Are You Asking the Right Questions: Standards
As industries mature they tend to adopt standards. These are typically best practices that have been formally adopted that provide customers with a level of assurance that the product they are purchasing meets a proscribed level of measurement for performance, safe operations, etc. Customers rely on standards as a method of performing comparative analysis on competing suppliers. By providing a common method of comparison, standards help insulate customers from the need to make their decisions on solely on the basis of the claims of a provider. Over the years, the data center industry has formally, or in a de facto sense, implemented a variety of standards such as ASHRAE 9.9, or the Green Grid’s PUE. Unfortunately, when evaluating data center providers, customers often have to navigate between what is real and a vendor’s standard- inspired puffery.
A prime example is may be found with the Tier system originally developed by the Uptime Institute. Comprised of four (4) escalating “Tiers” that prescribed the physical componentry required to deliver specific levels of reliability the system became recognized as the de facto standard for reliable data center design. Despite the acceptance of the standard few data center providers have elected to actually to have their designs and facilities actually certified by the Institute itself. This avoidance on the part of providers to actually having their claims validated by developer of the specification itself is, while perhaps not malicious, a misrepresentation to prospective customers as to their facility’s fealty to the standard.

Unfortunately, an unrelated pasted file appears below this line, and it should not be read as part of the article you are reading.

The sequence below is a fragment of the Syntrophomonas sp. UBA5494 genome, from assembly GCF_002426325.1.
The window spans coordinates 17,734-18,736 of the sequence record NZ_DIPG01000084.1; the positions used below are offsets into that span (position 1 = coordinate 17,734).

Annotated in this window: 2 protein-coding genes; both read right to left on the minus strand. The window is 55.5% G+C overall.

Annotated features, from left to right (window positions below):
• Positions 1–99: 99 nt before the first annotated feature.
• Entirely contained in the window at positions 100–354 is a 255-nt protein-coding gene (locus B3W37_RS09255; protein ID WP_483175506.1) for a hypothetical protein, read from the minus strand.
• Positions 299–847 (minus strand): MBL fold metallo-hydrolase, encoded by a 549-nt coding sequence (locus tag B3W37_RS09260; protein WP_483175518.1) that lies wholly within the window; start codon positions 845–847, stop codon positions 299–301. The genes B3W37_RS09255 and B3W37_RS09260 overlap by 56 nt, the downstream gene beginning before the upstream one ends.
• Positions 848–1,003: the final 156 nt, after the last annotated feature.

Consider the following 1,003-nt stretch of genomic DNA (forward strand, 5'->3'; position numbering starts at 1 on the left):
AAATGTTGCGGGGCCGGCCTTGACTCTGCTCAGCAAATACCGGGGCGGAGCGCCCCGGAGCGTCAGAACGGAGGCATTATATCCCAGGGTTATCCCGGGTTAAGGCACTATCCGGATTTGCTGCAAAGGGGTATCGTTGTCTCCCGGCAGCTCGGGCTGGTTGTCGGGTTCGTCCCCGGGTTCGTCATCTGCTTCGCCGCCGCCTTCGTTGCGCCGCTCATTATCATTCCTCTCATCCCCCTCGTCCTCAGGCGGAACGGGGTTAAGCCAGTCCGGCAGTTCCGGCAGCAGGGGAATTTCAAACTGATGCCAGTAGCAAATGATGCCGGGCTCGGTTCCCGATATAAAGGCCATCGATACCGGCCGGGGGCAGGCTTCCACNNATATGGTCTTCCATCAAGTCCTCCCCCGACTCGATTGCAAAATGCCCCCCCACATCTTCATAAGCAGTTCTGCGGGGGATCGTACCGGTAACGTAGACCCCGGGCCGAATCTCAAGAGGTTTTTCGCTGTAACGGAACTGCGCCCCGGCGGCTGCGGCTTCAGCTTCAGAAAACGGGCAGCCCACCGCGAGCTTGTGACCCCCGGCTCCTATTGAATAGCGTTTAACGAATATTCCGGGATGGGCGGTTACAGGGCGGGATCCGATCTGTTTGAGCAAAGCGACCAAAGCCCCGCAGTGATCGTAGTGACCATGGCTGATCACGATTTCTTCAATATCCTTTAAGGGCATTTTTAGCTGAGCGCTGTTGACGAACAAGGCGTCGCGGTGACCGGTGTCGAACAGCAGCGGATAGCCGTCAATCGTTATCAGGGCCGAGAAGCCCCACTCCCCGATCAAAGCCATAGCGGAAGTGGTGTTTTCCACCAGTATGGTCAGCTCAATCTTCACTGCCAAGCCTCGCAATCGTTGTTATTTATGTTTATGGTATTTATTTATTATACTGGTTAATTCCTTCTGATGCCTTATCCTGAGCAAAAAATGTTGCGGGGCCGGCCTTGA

In recent years, this “drive-by” approach to the Uptime Institute’s Tier standard has been exacerbated by the penchant of many data center providers to label their designs with the designation of “Tier +”. This self-proclamation of designs as Tier III plus, for example, diminishes the value of the standard itself by demoting it from a recognized reference point to a mere guideline that is open to liberal interpretation. By severing the link between structure and performance, this mode of casual compliance removes the customer’s ability to make their data center decision based on prescribed norms and forces them to rely only on the assertions of potential providers.
This same level compliant “non-compliance” can also be found in relation to many providers’ sustainability claims in which “built to LEED standards” has replaced actual certification. Once again this failure on the part of providers to validate their own claims negatively impacts the customer’s they wish to serve. By failing to provide objective evidence of their adherence to the documented standard they weaken the foundation upon which their prospective customers seek to make their decision.
This pattern of devolution from industry standards places a greater burden on today’s data center customers. Failure to ask for, and receive, objective evidence of a provider’s adherence to the standards that underlie their performance claims places the customer in the position of having to make their decision based more on the sizzle rather than the steak. Caveat Emptor (let the buyer beware) was the advice of the ancient Greek’s to wary prospective customers, in the world of data center standards compliance, it’s probably still good advice.